The Sketching Process: Learning From a Cartoonist

Kevin Vigneault, Vice President of Product Services

Article Category: #Design & Content

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When we design user interfaces, we go through a process of whiteboarding and wireframing before we design a full, visual composition. Essentially, we sketch out our work just like a painter or cartoonist or any other artist would. We get the basic ideas down on paper and then refine over and over again. With interface design though, it's hard to clearly see the process in action because it happens over weeks or months. That's why I thought it was really cool to watch these videos from Pete Emslie sketching out a cartoon in real-time. I took away a few important lessons from watching this that I'll be applying to my own UI planning process.


Lesson #1: Sketch the outlines first in the lowest possible fidelity. Getting started is always the hardest part (at least it is for me). So right away, create a really high-level flow for the site. Group together a handful of sections or sub-flows (try not to have specific pages). This allows you to get going really quickly and ensures you're thinking first about how the whole application will come together - not specific features.


Lesson #2: Refine the important stuff next, save the unimportant stuff for last. As soon as the outline was done, Pete moved right into refining the facial features. These are the most important part of his great sketch - they're the first thing someone will look at. If her eyes are messed up, people will notice. If her pinky is crooked, it's not a huge deal. That's just like your website. If your core features are great, people won't care if your About Us page isn't complete (or even if you have one).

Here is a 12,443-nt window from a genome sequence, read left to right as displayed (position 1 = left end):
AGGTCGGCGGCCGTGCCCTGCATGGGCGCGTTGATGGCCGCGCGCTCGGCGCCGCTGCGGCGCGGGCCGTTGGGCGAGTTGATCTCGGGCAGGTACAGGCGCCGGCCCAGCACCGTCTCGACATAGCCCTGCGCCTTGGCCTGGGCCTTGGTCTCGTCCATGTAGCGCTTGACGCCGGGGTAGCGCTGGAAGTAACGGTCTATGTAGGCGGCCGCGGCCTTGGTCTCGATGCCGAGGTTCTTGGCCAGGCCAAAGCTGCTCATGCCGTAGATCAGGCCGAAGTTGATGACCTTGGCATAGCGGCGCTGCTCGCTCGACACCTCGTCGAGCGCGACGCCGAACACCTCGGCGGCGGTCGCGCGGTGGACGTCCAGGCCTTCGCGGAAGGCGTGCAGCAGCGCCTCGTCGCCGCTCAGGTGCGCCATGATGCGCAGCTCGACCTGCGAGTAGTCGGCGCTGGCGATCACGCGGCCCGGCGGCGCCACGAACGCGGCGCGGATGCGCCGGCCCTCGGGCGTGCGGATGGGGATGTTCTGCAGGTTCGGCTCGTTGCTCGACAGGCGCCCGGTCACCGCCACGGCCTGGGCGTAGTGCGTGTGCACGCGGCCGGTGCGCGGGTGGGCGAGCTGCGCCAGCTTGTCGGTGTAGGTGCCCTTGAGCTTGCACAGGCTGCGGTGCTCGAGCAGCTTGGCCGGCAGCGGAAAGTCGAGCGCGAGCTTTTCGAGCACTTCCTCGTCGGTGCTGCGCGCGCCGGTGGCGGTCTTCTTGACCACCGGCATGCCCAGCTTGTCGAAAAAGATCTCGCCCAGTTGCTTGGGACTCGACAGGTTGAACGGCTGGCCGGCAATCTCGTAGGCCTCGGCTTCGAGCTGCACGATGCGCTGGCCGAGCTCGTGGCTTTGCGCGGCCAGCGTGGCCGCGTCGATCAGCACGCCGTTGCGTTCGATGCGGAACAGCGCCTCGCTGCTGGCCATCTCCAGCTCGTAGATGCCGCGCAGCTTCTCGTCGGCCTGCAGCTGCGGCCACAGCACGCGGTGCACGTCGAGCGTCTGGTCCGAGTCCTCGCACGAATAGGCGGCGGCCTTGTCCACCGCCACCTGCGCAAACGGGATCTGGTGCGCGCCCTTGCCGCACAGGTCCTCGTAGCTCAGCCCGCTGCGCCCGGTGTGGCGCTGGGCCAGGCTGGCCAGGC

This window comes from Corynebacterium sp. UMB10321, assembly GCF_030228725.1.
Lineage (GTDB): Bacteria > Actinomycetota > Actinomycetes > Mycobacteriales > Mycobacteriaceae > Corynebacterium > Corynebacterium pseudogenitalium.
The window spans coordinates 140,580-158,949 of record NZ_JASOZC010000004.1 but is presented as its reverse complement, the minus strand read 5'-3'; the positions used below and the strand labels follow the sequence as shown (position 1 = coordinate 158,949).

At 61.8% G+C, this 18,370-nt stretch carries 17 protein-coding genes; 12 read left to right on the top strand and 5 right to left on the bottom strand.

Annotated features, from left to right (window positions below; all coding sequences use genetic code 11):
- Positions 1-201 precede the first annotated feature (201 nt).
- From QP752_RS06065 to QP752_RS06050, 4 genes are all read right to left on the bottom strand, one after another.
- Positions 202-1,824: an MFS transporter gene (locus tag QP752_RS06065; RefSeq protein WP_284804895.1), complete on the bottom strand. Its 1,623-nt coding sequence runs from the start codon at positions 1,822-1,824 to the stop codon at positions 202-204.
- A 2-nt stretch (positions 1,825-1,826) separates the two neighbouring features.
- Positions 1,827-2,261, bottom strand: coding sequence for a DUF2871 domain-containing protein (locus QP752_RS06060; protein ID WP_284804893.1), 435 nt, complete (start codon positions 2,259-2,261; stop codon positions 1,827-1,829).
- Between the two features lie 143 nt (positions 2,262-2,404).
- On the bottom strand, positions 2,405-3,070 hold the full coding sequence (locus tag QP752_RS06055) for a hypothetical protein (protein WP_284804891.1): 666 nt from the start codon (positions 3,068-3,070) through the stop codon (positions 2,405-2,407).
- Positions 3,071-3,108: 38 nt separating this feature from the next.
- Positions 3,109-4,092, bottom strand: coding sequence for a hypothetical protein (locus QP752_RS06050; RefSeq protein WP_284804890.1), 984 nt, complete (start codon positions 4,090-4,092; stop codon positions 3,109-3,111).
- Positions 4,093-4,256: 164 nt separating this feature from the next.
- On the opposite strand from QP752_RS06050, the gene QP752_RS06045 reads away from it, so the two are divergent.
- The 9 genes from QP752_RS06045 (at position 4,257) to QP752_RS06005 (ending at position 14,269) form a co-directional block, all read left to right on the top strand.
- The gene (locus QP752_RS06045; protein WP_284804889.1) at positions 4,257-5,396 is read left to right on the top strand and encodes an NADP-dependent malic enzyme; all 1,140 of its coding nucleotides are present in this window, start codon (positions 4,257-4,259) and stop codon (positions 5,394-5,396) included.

Lesson #3: Never stop moving the pencil. Each time Pete goes back to his paper to refine the drawing, he makes only a slight refinement. He doesn't try to jump straight from a rough outline to a really detailed, full-color drawing. If you find yourself stuck when designing your interface, it's probably because you're trying to get too detailed, too quickly. Take a step back and think higher-level. Abstract a page if you need to - you can come back later to refine it .


Lesson #4: It's easier to erase thin, light lines than it is dark, heavy ones. Pete only commits to darker lines after he's confident that all of his sketch lines are ok. The relation to web design here is obvious. Changing something on a wireframe is easy. Changing something in your code - hard.


Kevin Vigneault

Kevin is Viget's VP of Product Services in our Falls Church, VA, HQ. He concepts, launches, and optimizes products for the World Wildlife Fund, Wildlife Conservation Society, Privia Health, and OPOWER.

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